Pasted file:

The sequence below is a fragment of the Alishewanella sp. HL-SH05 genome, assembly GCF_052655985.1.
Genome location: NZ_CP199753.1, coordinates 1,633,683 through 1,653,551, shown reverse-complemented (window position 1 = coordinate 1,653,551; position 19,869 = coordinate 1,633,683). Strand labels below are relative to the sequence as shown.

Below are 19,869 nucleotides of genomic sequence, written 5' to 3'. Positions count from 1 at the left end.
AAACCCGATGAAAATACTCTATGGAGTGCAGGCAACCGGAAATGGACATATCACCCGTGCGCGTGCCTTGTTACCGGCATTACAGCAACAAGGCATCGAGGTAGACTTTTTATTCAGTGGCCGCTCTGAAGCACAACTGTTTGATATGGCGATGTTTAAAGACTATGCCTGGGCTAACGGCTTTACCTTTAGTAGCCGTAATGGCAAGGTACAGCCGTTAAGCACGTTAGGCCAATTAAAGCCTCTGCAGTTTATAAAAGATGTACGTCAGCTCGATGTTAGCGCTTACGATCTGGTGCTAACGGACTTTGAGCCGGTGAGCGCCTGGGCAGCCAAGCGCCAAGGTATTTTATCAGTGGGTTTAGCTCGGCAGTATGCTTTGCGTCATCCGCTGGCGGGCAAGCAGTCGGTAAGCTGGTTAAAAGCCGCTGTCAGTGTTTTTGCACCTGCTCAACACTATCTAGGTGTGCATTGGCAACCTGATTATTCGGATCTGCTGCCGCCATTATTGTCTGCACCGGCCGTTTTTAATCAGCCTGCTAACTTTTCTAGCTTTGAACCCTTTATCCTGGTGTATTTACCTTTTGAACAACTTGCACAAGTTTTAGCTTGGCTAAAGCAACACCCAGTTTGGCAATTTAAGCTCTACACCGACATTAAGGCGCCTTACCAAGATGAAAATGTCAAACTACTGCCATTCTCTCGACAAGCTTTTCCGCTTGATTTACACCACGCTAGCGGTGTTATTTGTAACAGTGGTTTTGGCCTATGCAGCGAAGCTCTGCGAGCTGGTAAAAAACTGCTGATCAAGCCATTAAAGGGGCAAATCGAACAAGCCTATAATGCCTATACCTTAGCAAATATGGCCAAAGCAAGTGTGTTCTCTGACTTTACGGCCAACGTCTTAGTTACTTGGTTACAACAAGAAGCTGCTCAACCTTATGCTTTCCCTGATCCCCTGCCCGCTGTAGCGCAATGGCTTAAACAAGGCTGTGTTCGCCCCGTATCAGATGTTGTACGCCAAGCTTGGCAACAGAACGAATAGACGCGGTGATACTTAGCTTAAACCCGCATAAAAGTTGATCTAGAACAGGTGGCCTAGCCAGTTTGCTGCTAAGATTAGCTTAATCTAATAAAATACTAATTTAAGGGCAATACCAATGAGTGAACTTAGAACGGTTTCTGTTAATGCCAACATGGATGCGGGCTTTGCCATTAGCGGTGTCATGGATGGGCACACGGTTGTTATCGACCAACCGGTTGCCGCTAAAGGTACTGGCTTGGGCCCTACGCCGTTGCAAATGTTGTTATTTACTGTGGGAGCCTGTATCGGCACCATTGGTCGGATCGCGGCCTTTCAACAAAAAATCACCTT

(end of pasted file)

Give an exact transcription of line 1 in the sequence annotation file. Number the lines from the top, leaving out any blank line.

The sequence below is a fragment of the Alishewanella sp. HL-SH05 genome, assembly GCF_052655985.1.